Adidas social media debacle produces racist and anti-Semitic tweets

Adidas has come under fire for a social media campaign which inadvertently led to the sportswear giant tweeting out racist, anti-Semitic and abusive terms to hundreds of thousands of followers.

Adidas has come under fire for a social media campaign which inadvertently led to the sportswear giant tweeting out racist, anti-Semitic and abusive terms to hundreds of thousands of followers.

The company ran a campaign on Monday aimed at promoting its new Arsenal shirt, which generated personalized images of the new product bearing the Twitter usernames of people who liked a promotional tweet.

But the stunt was hijacked by several users who changed their Twitter handles to include offensive terms.

That prompted Adidas’ UK account to send out images of the shirt bearing abusive phrases including the n-word as well as references to the Holocaust.

Others made light of the Hillsborough disaster, in which 96 football fans were fatally crushed inside a stadium in 1989, and the disappearance of Madeleine McCann, a British child who went missing in Portugal in 2007.

The handles were followed with a message that read: “This is home. Welcome to the squad,” along with a link to buy the new shirt. Adidas said it was investigating the incident.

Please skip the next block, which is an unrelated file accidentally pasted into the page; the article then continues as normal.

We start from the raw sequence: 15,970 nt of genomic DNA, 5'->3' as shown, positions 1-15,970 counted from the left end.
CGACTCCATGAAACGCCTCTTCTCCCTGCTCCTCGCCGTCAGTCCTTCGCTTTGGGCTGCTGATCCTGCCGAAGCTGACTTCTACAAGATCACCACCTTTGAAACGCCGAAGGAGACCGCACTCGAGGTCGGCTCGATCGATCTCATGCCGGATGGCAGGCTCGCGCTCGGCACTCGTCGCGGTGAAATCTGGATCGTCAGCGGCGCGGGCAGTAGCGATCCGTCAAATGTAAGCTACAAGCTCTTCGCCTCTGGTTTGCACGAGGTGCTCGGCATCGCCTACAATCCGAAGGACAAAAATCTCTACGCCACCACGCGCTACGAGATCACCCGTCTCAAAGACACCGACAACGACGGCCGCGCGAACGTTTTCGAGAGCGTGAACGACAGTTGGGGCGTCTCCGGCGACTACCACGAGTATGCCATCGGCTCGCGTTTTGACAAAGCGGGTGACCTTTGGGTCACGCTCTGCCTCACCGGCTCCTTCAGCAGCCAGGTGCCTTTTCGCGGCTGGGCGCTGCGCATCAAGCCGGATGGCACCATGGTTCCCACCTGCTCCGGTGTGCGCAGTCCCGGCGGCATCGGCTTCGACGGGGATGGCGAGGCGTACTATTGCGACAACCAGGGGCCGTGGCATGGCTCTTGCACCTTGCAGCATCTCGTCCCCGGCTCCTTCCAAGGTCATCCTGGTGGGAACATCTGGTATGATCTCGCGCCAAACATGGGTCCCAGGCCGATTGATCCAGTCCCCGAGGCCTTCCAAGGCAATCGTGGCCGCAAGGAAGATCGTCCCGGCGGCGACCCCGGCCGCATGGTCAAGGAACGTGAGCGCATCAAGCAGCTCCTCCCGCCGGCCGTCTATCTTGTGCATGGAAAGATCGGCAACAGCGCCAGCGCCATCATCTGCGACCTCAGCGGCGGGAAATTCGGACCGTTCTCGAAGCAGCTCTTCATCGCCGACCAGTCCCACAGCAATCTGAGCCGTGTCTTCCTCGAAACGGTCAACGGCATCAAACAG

The offense tweets have since been deleted, and many of the users have subsequently been suspended by Twitter.

An Adidas spokesperson told CNN: “As part of our partnership launch with Arsenal we have been made aware of the abuse of a Twitter personalization mechanic created to allow excited fans to get their name on the back of the new jersey.

“Due to a small minority creating offensive versions of this we have immediately turned off the functionality and the Twitter team will be investigating.”

The incident also raises questions about why Twitter users were able to create racist and anti-Semitic handles, some of which appeared to use subtle misspellings in order to avoid detection.

CNN has approached Twitter for comment.

The botched campaign follows similar efforts by other companies which were also hijacked by online trolls.

A Twitter campaign run by the New England Patriots in 2014 led to offensive names being branded on the back of the NFL team’s jersey.

And British snack food company Walkers apologized in 2017 after its Twitter account sent out auto-generated pictures of its ambassador, ex-footballer Gary Lineker, holding aloft images of serial killer Harold Shipman and Jimmy Savile, a television host who was accused of sexual assault following his death in 2011.

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